Twitter is used by many people as a toolfor spreading their ideas, knowledge, or opinions to others.An interesting and important question is whether it is pos-sible to identify those users who are very good at spreadingtheir content, not only to those who choose to follow them,but to a larger part of the network. It is often fairly easyto obtain information about the pairwise influence relation-ships between users. In Twitter, for example, one can mea-sure how much influence user A has on user B by countingthe number of times B retweeted A. However, it is not veryclear how to use the pairwise influence information to accu-rately obtain information about the relative influence eachuser has on the whole network. To answer this question wedesign an algorithm (IP) that assigns a relative
influence
score and a
passivity 
score to every user. The passivity of a user is a measure of how difficult it is for other users toinfluence him. We assume that the influence of a user de-pends on both the quantity and the quality of the audienceshe influences. In general, our model makes the followingassumptions:1. A user’s influence score depends on the number of peo-ple she influences as well as their passivity.2. A user’s influence score depends on how dedicated thepeople she influences are. Dedication is measured bythe amount of attention a user pays to a given one ascompared to everyone else.3. A user’s passivity score depends on the influence of those who she’s exposed to but not influenced by.4. A user’s passivity score depends on how much she re- jects other user’s influence compared to everyone else.
Algorithm 1
: The Influence-Passivity (IP) algorithm
0
(1
,
1
,...,
1)
R
|
|
;
0
(1
,
1
,...,
1)
R
|
|
;
for
i
= 1
to
m
do
Update
R
i
using operation (2) and the values
i
1
;Update
i
using operation (1) and the values
R
i
;
for
j
= 1
to
|
|
do
j
=
j
k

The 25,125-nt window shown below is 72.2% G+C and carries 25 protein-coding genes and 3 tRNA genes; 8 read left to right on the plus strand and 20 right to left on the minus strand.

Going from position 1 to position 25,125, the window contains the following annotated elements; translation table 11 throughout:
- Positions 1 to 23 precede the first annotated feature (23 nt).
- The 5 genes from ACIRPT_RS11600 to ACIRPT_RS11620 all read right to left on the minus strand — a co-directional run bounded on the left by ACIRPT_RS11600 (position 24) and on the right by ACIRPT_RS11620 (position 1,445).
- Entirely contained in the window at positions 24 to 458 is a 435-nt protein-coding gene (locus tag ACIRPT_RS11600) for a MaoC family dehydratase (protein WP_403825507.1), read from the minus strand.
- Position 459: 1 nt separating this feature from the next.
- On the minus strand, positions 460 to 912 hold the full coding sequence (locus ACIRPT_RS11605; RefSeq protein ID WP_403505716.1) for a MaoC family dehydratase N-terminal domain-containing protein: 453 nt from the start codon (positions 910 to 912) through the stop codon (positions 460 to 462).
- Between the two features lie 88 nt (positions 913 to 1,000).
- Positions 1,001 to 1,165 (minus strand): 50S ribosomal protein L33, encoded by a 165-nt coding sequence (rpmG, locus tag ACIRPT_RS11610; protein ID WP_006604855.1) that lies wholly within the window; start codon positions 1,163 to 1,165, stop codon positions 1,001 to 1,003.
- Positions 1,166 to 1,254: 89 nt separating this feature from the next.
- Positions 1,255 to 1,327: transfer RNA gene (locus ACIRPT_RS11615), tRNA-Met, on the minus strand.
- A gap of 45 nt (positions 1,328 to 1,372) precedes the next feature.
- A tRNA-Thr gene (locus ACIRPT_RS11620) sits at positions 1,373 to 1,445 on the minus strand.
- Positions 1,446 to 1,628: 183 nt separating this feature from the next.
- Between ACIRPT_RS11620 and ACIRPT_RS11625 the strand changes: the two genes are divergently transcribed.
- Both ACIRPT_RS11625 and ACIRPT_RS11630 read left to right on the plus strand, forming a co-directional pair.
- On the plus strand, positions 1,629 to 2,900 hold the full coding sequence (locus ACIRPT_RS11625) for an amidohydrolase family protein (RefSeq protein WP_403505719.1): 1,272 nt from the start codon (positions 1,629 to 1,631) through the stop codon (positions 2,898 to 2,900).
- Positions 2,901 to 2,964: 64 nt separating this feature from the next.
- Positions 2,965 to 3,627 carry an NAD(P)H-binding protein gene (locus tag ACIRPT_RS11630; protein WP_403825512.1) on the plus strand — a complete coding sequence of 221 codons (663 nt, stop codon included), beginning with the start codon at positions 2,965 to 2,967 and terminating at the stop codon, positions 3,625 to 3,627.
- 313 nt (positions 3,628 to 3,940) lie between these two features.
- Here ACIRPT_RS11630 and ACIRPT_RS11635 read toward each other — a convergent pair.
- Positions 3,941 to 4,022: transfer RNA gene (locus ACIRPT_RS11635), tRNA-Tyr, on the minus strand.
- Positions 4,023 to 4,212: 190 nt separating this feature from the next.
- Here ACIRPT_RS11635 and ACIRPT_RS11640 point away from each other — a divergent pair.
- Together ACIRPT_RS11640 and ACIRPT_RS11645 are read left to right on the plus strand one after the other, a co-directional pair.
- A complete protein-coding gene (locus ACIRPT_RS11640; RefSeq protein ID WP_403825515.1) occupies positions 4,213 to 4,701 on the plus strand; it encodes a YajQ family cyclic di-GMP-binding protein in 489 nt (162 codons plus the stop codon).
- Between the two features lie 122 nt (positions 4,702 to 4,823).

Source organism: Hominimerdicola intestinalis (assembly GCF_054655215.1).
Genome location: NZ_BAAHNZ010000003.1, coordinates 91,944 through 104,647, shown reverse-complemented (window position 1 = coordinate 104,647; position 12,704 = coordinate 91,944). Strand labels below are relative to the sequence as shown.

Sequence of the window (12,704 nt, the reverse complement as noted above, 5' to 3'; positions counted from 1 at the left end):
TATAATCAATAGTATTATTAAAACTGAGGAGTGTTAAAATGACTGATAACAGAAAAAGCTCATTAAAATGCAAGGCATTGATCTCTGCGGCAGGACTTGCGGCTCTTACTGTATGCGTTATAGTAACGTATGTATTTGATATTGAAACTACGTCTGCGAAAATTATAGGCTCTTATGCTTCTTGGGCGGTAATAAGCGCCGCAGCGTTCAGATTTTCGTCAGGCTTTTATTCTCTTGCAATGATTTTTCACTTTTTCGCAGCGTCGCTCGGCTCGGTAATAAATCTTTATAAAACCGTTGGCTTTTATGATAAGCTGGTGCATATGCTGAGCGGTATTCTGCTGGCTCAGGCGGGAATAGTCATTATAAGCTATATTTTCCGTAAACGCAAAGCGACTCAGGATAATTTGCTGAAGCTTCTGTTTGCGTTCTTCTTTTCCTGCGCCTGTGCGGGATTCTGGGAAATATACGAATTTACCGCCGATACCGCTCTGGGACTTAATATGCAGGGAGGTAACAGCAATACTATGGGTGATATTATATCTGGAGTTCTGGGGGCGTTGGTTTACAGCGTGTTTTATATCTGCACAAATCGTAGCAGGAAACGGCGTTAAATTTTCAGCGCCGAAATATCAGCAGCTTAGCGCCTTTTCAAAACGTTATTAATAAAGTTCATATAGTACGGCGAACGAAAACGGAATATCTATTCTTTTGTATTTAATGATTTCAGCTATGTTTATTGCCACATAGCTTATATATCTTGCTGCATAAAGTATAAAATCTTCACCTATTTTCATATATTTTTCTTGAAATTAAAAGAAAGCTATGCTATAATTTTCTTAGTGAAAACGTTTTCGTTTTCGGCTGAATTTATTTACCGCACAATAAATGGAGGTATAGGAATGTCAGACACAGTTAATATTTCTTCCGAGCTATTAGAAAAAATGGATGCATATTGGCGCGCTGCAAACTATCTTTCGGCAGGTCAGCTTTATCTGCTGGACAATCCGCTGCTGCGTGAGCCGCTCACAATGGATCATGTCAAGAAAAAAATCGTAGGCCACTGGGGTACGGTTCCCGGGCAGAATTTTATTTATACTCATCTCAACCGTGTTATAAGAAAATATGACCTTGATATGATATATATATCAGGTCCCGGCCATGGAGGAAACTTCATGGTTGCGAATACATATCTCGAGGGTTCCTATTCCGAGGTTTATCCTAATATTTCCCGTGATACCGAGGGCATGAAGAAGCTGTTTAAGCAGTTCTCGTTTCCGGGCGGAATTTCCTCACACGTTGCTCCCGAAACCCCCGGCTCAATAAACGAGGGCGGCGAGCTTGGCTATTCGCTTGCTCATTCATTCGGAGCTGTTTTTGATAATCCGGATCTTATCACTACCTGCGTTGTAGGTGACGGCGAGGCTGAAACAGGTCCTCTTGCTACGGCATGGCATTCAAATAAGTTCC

k
;
j
=
R
j
k
R
k
;
endend
Return (
m
,
m
);
Operation.
The algorithm iteratively computes both thepassivity and influence scores simultaneously in a similarmanner as in the HITS algorithm for finding authoritativeweb pages and hubs that link to them [14].Given a weighted directed graph
G
= (
N,E,W 
) withnodes
, arcs
, and arc weights
, where the weights
w
ij
on arc
e
= (
i,j
) represent the ratio of influence that
i
exerts on
j
to the total influence that
i
attempted to exerton
j
, the IP algorithm outputs a function
:
[0
,
1],which represents the nodes’ relative influence on the net-work, and a function
:
[0
,
1] which represents thenodes’ relative passivity of the network.For every arc
e
= (
i,j
)
, we define the
acceptance rate
by
u
ij
=
w
i,j
k
:(
k,j
)
E
w
kj
. This value represents the amountof influence that user
j
accepted from user
i
normalizedby the total influence accepted by
j
from all users on thenetwork. The acceptance rate can be viewed as the dedi-cation or loyalty user
j
has to user
i
. On the other hand,for every
e
= (
 j,i
)
we define the
rejection rate
by
v
ji
=1
w
ji
k
:(
j,k
)
E
(1
w
jk
). Since the value 1
w
ji
is amountof influence that user
i
rejected from
j
, then the value
v
ji
represents the influence that user
i
rejected from user
j
nor-malized by the total influence rejected from
j
by all users inthe network.The algorithm is based on the following operations:
i
j
:(
i,j
)
E
u
ij
j
(1)
i
j
:(
j,i
)
E
v
ji
j
(2)Each term on the right hand side of the above operationscorresponds to one of the listed assumptions. In operation1 the term
j
corresponds to assumption 1 and the term
u
ij
corresponds to assumption 2. In operation 2 the term
j
corresponds to assumption 3 and the term
v
ji
correspondsto assumption 4. The
Influence-Passivity algorithm 
(Algo-rithm 1) takes the graph
G
as the input and computes theinfluence and passivity for each node in
m
iterations.